I used to wonder why it takes me three years to write anbo art journal. I think I just answered my question.
Speaking of questions: Mindy asked me, about those street scenes from my last post, whether I copy or scan my drawings to get so many identical copies to work from. Thank you so much, Mindy, for thinking I am hip enough to be digital. The sad truth is that I am so nervous about keeping a record of every illustration which I have seated blood over that I go down to the UPS stor half a mile away and make photocopies of everything I draw. That way, if my house should burn down, I could recreate my manuscript from scratch from the duplicate files I have locked in the car trunk (because what are the chances that your house will burn down AND your car will be stolen??).
This kind of redundancy is especially handy if you are, like me, the kind of person who has to take some practise sessions with an illustration if it involves some tricky new effect. Which is basically ALL my illustrations. Here’s the latest on that street scene from Monday:
Yes, I cropped it like this. And this is how I think I want to feature it on a page – (with some Triscuits on the side). But then again, maybe it would look better like this:
So I think I have to go ONE MORE ROUND with this picture, to get the stone walls the right color grey,and to fiddle with the light coming out of the shop windows, and to get somebody for reals to pose for me (as me and Top Cat) so I can draw those two people walking away from life rather than from memory.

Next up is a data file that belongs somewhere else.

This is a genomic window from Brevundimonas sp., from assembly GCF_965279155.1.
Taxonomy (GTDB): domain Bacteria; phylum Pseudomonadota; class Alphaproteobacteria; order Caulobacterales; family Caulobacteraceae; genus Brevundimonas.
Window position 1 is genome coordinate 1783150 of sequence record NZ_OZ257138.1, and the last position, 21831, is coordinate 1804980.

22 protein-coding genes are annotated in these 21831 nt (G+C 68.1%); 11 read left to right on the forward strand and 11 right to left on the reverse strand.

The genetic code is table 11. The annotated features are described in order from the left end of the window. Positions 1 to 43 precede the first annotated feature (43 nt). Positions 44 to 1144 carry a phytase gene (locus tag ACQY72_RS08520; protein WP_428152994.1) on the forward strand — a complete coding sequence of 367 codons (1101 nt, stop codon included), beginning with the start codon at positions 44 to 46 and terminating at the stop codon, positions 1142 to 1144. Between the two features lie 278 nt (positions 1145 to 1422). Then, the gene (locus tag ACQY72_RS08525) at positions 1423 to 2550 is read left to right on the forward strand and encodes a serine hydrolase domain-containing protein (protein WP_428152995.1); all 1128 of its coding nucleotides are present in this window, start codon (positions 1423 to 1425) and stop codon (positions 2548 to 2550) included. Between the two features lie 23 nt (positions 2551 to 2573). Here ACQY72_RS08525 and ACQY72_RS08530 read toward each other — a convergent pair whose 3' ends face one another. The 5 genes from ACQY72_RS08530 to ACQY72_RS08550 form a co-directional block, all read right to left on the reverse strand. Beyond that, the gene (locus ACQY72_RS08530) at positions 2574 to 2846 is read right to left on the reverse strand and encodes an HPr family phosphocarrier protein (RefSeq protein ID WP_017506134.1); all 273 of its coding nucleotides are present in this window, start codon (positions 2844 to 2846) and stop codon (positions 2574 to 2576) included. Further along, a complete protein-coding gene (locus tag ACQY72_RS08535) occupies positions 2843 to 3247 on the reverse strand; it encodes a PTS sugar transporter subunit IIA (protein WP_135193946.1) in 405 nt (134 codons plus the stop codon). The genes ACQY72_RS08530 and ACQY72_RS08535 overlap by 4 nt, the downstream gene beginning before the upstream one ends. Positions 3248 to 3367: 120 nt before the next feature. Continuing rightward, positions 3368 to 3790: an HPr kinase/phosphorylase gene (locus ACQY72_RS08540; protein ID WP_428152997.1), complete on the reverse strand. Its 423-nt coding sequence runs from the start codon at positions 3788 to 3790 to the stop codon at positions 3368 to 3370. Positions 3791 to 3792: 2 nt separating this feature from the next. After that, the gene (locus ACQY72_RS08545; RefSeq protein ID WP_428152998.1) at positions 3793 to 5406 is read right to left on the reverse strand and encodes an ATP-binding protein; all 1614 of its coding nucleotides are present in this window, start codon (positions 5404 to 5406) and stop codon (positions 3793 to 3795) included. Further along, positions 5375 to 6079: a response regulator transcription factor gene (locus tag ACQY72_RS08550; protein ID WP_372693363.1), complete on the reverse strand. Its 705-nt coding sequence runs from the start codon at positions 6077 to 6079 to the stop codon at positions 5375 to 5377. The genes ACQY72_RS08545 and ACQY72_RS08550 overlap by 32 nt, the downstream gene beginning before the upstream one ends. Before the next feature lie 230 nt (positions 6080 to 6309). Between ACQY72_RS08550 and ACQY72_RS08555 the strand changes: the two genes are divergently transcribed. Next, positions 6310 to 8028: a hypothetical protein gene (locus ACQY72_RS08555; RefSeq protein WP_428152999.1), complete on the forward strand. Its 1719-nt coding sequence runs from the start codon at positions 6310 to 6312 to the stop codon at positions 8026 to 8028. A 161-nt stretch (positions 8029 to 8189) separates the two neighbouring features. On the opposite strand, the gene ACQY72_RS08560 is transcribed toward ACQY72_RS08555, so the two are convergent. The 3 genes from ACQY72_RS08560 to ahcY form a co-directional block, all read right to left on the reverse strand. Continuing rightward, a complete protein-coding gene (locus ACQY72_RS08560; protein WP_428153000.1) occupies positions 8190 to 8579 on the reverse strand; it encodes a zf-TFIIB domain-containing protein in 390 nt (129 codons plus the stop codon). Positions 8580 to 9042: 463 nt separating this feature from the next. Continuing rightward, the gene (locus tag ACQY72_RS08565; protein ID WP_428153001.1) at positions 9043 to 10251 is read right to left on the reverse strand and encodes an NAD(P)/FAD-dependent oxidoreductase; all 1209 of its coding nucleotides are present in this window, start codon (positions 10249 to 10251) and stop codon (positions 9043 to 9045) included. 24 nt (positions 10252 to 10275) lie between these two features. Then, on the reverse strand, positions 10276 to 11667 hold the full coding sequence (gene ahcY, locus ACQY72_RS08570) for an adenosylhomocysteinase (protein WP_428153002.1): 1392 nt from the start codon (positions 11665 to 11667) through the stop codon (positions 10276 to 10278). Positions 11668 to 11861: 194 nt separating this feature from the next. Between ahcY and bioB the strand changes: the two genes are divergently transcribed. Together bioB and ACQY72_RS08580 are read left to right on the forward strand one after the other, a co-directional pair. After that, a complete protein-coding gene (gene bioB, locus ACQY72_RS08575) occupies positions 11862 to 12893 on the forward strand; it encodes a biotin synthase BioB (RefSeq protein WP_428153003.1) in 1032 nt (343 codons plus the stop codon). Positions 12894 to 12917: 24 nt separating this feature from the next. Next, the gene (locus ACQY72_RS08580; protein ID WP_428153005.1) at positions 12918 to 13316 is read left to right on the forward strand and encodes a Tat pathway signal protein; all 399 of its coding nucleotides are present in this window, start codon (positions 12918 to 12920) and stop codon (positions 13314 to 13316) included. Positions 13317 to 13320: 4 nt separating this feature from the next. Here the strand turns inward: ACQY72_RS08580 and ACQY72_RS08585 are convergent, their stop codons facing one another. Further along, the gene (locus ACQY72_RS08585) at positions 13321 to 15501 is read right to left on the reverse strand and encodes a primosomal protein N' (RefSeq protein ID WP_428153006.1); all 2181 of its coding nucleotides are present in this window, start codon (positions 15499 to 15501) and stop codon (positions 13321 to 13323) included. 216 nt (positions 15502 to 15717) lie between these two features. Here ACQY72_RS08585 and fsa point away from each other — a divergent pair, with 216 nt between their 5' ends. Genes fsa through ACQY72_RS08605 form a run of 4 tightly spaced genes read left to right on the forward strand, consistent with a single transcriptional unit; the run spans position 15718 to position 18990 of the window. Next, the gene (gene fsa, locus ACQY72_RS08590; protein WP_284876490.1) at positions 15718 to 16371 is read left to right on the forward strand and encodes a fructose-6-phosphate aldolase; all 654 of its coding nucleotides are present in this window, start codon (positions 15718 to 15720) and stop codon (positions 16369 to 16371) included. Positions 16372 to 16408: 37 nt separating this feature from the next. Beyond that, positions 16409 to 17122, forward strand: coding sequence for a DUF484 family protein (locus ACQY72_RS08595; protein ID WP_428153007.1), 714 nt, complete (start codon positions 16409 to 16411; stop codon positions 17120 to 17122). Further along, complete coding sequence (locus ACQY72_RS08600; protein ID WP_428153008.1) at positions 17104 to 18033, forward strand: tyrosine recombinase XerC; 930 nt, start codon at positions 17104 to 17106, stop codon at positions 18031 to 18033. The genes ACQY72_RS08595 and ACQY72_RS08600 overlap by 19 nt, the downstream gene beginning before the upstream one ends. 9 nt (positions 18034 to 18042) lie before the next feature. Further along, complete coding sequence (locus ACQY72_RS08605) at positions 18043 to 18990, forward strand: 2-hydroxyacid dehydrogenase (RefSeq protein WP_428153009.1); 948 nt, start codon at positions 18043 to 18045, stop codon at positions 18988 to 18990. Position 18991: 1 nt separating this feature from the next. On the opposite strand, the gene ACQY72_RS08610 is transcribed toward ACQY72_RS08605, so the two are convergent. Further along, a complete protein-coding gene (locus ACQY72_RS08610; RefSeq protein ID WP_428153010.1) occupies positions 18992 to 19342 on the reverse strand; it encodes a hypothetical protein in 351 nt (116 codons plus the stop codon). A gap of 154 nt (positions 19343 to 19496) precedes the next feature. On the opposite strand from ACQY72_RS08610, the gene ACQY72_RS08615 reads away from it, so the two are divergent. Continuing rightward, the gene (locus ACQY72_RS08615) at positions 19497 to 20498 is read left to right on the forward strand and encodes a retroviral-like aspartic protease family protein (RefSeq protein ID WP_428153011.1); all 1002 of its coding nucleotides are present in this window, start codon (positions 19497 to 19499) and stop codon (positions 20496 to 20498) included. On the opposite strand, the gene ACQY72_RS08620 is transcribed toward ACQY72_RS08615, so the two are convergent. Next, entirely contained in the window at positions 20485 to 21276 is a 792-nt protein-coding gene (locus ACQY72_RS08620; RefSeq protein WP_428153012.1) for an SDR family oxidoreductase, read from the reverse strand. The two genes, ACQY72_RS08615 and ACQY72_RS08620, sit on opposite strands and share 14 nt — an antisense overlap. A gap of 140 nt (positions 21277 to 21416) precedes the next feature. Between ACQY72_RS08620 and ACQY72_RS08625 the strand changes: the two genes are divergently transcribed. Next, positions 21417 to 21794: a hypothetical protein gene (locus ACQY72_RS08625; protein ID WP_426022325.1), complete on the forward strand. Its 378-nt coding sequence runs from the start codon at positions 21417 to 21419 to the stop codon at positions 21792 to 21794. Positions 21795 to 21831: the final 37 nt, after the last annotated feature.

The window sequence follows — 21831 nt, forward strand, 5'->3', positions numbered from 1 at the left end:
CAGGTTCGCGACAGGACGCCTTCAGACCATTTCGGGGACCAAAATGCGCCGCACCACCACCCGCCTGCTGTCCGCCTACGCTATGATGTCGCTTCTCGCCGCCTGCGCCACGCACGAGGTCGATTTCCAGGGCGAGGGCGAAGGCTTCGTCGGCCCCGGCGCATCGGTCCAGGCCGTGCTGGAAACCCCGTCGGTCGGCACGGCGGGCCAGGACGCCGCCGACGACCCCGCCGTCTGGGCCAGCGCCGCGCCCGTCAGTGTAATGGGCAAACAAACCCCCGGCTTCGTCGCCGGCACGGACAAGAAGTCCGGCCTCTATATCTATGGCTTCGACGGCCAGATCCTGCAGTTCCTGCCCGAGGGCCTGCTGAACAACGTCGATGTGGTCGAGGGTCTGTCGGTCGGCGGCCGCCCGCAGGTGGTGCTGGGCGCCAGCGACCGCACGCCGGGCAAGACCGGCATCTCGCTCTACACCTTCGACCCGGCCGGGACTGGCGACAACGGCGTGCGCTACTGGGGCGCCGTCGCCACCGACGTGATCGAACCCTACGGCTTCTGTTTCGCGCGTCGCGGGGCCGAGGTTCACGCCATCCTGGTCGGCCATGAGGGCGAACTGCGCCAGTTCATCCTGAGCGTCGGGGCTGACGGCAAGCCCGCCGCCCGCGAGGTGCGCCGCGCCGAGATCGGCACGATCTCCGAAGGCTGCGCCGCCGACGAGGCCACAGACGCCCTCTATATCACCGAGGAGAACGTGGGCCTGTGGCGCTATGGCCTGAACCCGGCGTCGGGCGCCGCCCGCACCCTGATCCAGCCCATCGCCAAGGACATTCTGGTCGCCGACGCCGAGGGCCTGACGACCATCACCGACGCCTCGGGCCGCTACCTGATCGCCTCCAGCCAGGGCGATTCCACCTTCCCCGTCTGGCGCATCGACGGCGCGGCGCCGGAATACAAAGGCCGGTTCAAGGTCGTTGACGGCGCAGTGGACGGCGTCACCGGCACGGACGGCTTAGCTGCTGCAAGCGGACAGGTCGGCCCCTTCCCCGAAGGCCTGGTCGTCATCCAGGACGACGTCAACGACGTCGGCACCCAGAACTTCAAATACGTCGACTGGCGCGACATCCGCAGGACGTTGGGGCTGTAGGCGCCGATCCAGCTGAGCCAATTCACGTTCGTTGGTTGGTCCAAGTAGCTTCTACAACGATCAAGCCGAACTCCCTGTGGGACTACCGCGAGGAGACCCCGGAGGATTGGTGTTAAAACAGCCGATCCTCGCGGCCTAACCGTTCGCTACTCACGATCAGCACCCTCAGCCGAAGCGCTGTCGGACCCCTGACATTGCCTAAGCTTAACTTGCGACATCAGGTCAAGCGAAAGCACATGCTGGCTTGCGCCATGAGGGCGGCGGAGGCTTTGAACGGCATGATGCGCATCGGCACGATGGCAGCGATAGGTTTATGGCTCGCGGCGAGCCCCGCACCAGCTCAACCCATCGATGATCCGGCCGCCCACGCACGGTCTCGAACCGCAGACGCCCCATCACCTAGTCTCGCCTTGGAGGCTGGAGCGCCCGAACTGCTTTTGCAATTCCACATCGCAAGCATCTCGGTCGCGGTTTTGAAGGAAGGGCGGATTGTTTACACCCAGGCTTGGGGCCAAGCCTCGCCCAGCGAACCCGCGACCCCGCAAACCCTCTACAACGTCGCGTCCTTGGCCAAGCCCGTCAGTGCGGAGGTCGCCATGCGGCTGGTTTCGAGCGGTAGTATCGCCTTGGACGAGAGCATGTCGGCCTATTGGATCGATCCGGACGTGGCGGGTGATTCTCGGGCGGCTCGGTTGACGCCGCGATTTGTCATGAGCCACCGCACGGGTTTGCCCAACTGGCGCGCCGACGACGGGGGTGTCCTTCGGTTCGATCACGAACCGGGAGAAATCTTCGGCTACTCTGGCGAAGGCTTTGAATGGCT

Even I know that’s a ridiculous amount of time to spend on such a tiny picture, but Top Cat and I had such a romantic walk down that street…it’s another one of those pictures that I have to have in my Damn France Book. And heck: there’s an illustration in my Paris chapter that I had to paint 22 times before I got it Good Enough. And it’s still not that good.
Would you like to be in my book?
To make a point about the truth of travel (did I mention that my Damn France Book is as much about the truth of travel as it is about the art of it?) I need to tell some travel horror stories in Chapter Five. Short stories ,about 50 – 100 words long, maybe longer if it’s a really great horror story, like getting the plague or kidnapped by pirates on the Indian Ocean.
But I’m mostly interested in the usual calamities: a trip-ending fight with your traveling partner, a broken leg doing some kind of stupid tourist manoeuvre, being stranded in some hell hole because of bad weather or chicanery, running out of money and eating garbage, etc. Did you ever have a melt-down moment on the road? Or a dose of Tourist Rage, where you vowed you would NEVER set FOOT in THAT place AGAIN?
I would like to hear about the worst thing that’s ever happened to you on vacation, on a road trip, on a business trip, or on a honeymoon. And if I use your story in my book it will be fully attributed and your name will be highlighted in my Grateful Acknowledgments. And I’ll ask you to choose an original watercolor from the book for keeps.
You can either write about your disaster here in the Comments section, where we can all enjoy them…and believe me, we all will. Hey — we’re only human. We likes to hear about other peoples’ train wrecks.
Or, if you are shy, please email me your story at email@example.com.
I’m hoping you all have had truly miserable experiences. And I mean that in the nicest way.